The Cinematography in Dr. Strangelove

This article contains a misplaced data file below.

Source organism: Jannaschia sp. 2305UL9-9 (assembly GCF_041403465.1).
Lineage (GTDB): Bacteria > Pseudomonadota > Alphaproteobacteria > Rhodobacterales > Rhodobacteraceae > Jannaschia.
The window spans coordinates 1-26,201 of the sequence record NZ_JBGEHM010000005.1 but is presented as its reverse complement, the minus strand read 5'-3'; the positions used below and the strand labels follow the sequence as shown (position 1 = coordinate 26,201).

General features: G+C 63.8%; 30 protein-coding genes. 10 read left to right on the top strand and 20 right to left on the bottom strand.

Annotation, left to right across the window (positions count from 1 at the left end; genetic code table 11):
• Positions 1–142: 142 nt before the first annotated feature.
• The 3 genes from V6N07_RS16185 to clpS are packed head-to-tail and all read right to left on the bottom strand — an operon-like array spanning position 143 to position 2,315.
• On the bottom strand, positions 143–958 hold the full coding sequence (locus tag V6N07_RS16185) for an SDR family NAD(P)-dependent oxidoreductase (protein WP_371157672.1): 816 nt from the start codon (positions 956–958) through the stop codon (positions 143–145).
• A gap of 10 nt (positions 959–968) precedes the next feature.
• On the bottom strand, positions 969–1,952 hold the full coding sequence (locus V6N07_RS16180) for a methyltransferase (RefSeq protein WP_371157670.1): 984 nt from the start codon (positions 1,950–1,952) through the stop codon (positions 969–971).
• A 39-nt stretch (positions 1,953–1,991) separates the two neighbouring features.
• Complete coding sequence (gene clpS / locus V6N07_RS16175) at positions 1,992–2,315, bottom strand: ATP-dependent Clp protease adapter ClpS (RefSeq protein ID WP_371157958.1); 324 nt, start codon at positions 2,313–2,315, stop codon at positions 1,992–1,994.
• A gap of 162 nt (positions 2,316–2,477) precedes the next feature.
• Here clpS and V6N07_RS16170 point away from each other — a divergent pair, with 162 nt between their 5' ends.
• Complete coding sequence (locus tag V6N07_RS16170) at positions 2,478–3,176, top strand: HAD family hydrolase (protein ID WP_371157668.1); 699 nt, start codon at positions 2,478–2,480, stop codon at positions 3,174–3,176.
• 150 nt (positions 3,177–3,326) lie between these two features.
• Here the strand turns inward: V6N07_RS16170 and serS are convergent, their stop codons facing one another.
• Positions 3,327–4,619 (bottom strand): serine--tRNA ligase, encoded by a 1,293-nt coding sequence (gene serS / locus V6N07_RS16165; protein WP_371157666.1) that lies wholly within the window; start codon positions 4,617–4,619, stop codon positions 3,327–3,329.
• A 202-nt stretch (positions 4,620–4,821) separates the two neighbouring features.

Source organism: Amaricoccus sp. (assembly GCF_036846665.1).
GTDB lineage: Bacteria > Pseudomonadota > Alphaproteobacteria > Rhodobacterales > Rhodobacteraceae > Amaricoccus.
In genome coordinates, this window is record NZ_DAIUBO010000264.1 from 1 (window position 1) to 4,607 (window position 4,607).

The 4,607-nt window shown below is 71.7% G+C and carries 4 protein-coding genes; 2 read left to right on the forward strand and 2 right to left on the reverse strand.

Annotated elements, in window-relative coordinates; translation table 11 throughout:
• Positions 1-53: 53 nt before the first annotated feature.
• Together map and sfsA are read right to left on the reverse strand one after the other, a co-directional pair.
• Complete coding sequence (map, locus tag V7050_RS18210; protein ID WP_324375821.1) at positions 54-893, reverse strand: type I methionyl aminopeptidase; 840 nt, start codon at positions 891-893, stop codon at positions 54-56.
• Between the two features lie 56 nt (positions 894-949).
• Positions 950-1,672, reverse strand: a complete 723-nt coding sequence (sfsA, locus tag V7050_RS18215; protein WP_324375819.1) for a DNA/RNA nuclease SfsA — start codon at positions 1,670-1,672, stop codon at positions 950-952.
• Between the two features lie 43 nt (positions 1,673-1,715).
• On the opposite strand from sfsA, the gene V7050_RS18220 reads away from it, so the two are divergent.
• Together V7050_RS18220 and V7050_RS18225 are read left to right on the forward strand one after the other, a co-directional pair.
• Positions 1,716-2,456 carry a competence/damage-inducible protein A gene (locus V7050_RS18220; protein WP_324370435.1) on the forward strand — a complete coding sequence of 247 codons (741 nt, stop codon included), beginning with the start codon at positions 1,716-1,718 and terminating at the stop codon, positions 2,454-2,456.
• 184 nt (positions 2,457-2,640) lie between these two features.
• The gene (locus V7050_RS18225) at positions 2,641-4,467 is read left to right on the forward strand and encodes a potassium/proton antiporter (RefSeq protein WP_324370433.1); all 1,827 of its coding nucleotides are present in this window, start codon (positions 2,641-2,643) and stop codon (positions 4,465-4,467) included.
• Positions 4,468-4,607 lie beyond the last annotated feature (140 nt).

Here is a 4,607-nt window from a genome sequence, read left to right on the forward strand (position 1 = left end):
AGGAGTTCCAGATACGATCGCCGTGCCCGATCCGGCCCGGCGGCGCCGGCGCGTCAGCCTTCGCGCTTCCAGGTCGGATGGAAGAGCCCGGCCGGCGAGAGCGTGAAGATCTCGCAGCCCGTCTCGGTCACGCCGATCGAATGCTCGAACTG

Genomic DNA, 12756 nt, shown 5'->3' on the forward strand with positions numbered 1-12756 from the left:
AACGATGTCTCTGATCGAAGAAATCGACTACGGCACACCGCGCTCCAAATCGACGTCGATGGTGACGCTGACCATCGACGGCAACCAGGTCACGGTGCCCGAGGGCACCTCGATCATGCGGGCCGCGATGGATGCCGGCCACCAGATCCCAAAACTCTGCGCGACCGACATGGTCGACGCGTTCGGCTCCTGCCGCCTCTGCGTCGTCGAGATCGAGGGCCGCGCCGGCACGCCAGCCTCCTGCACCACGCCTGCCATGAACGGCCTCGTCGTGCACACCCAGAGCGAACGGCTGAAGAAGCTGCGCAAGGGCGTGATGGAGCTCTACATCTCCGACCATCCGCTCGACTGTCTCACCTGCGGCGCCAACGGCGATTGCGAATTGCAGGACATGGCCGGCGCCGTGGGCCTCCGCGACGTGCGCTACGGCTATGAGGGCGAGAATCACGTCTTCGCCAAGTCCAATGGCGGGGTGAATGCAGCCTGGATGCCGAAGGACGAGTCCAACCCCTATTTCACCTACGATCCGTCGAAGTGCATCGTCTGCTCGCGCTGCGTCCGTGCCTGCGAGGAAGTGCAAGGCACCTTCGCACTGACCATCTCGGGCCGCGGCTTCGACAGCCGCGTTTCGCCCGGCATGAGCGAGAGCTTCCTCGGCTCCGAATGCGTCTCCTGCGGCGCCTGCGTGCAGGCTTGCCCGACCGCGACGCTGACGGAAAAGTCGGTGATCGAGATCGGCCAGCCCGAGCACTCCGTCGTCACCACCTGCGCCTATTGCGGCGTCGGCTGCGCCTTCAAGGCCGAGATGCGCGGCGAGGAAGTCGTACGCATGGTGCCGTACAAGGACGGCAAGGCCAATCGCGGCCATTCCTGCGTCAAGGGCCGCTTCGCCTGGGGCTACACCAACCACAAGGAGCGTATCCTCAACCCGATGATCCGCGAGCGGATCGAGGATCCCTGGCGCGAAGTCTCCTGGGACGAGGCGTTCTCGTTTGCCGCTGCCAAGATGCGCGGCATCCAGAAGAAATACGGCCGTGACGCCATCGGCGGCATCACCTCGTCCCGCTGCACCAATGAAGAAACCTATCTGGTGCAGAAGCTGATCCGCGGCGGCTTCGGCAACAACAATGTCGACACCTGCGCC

The first noteworthy takeaway I had after watching Dr. Strangelove was the phenomenal cinematography and mise-en-scène in the film. The choice to produce the film in black and white is an interesting one, and it adds a few elements to Kubrick’s work. Given the subject matter, moments of narration, and overall style of the film, the black and white shooting is reminiscent of an old newsreel. Additionally, the black and white contributes to the film from an aesthetic point of view. This style of filmmaking allowed Kubrick to creatively use shadows, and create a film noir tone for the viewers, particularly during the shots of General Ripper and others smoking cigars. The low angle close ups on General Ripper while he is smoking (which occurred several times during the film) parallels with his power position throughout the film.  The subtlety of Kubrick’s mise-en-scène can be seen during many moments of the film, most of which play on its satirical nature. For example, during the battle at the military base, there is a sign that reads, “Peace is our Profession.” On a similar note, the bombs in the aircraft toward the conclusion of the film read “Hi there” and “Dear John,” making light of a serious situation. These subtleties of the mise-en-scène contribute to the satirical humor seen throughout the film, and combined the other elements form one of Stanley Kubrick’s most impressive cinematographic films.

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